The Lion King is one of my favorite Disney movies. One of the key principles of the story is the concept of the “circle of life” — how everything in nature is interconnected. Science has shown us that it’s true.

A vineyard is a perfect example of the truth of this concept. A recent article in Decanter magazine discussed that research confirms that bees like cover crops planted in vineyards, which helps the soil microbiome. The soil microbiome helps the grapevines grow and improves the taste of the grapes — and the wine made from the grapes.

Nicole Rolet, who owns Chene Bleu, a vineyard in Ventoux, France, with her husband, Xavier, says that research shows that the best wines are made from soils that are rich in microbial life and nutrients. Bees also provide another essential role for both the vines and cover crops — cross pollination.

There are several covers recommended for sustainable viticulture, allowing vineyard owners to raise vines without using chemicals and avoiding pests. In addition, a carpet of cover crops can help choke out weeds by stealing valuable sunshine the weeds need to proliferate.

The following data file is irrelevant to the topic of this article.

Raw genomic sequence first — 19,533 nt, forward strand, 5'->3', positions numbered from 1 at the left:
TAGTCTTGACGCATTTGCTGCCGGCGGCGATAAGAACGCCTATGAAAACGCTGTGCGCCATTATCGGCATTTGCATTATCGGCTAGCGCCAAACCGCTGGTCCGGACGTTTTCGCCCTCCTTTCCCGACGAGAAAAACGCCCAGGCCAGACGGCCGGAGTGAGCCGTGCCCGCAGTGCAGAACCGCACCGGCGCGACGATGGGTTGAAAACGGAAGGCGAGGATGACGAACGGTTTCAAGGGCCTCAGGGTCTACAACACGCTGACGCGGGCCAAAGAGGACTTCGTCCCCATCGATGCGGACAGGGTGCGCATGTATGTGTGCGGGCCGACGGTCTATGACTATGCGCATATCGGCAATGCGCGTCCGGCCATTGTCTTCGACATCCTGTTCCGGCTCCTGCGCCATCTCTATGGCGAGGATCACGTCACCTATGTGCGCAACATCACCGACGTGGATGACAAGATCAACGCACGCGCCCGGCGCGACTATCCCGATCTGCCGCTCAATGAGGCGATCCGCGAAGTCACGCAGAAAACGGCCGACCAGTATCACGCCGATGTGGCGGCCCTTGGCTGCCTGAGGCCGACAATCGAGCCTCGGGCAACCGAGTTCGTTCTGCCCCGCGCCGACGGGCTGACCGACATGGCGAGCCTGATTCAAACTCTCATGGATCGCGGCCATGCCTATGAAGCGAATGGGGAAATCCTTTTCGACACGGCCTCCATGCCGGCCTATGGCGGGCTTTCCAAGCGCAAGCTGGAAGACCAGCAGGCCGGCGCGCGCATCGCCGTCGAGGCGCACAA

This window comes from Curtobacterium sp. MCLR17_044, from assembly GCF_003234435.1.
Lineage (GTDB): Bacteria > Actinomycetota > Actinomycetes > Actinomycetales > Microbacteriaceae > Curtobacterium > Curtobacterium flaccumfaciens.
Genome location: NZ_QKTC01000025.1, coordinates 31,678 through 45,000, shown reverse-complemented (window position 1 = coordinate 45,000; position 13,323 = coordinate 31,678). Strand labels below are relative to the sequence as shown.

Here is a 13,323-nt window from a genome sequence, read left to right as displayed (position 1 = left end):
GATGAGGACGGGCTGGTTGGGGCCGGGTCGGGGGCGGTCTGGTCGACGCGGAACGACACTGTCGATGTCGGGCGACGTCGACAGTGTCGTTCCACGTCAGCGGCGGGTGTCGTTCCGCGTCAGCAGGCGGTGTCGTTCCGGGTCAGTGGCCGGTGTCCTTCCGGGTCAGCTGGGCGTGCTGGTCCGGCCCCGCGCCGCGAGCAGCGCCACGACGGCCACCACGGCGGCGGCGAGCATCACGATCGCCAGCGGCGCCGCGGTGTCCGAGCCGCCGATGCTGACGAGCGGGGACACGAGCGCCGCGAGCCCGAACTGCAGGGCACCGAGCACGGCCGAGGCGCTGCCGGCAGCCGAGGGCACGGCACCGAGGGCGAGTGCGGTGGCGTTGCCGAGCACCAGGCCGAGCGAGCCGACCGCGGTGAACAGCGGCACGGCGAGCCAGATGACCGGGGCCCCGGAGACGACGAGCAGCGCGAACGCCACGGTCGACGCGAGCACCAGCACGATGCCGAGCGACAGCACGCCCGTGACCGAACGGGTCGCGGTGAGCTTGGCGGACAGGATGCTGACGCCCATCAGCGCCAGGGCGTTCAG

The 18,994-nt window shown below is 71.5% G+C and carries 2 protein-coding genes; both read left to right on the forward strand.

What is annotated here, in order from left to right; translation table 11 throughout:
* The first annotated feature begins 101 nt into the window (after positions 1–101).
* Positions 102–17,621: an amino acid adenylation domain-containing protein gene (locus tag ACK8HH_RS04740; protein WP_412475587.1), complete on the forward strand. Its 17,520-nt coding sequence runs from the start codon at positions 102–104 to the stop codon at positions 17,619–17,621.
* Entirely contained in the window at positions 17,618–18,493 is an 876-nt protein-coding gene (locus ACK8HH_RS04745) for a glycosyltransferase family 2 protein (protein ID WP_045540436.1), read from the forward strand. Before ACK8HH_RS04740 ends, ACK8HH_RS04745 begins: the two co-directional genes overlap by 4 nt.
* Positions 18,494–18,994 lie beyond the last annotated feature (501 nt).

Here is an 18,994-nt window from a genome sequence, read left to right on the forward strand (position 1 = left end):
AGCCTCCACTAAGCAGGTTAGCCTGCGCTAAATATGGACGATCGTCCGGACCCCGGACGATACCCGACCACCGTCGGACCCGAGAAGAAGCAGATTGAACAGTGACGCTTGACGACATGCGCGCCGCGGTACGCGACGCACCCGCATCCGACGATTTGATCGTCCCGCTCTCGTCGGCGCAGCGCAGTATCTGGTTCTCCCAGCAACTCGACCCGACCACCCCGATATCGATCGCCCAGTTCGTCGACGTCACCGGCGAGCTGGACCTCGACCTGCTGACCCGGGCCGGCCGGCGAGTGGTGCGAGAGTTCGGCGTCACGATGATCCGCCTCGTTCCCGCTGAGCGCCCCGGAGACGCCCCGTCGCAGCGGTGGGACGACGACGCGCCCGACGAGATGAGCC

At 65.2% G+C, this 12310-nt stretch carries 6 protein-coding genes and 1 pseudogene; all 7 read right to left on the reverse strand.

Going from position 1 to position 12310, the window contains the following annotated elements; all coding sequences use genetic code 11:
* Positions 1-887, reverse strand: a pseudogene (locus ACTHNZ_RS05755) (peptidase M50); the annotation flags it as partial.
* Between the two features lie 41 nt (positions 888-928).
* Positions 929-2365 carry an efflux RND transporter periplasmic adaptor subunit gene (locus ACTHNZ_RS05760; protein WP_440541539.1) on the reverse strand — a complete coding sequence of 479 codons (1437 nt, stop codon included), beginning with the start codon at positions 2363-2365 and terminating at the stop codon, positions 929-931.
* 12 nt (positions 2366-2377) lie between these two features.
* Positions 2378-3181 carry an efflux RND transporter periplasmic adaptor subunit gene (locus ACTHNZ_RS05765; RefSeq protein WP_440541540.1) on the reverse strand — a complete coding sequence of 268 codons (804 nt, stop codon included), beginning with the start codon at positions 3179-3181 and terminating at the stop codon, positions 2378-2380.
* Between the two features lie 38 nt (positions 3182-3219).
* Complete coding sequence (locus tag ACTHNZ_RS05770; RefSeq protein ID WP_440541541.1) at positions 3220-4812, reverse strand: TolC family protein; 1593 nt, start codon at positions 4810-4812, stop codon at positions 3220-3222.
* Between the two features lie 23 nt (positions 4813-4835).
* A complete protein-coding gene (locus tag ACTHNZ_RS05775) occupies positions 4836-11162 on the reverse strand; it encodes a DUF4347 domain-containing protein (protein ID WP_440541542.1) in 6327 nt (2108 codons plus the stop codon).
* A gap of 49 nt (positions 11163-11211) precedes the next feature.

Cover crops can also help retain soil moisture, which could then be used by the vines, particularly in areas that receive little rainfall or may be experiencing a drought. And fruit produced from vines grown under the ideal circumstances produce wines that are complex in flavor.  

“If you don’t have these micro-organisms in the soil, the wine will taste homogenous,” Rolet says.

A New Mexico vineyard experienced similar results. The vineyard, located near Lordsburg, NM, used soil health principles to plant covers and loosen soil without using tillage. The grapes grown in that vineyard have more flavor and last longer due to the increase of nutrients and water in the soil, according to the USDA-NRCS agent who worked with the vineyard.

So, it’s all connected in a giant circle—bees, cover crops, vineyard health and wine quality. And who doesn’t like a nice glass of wine?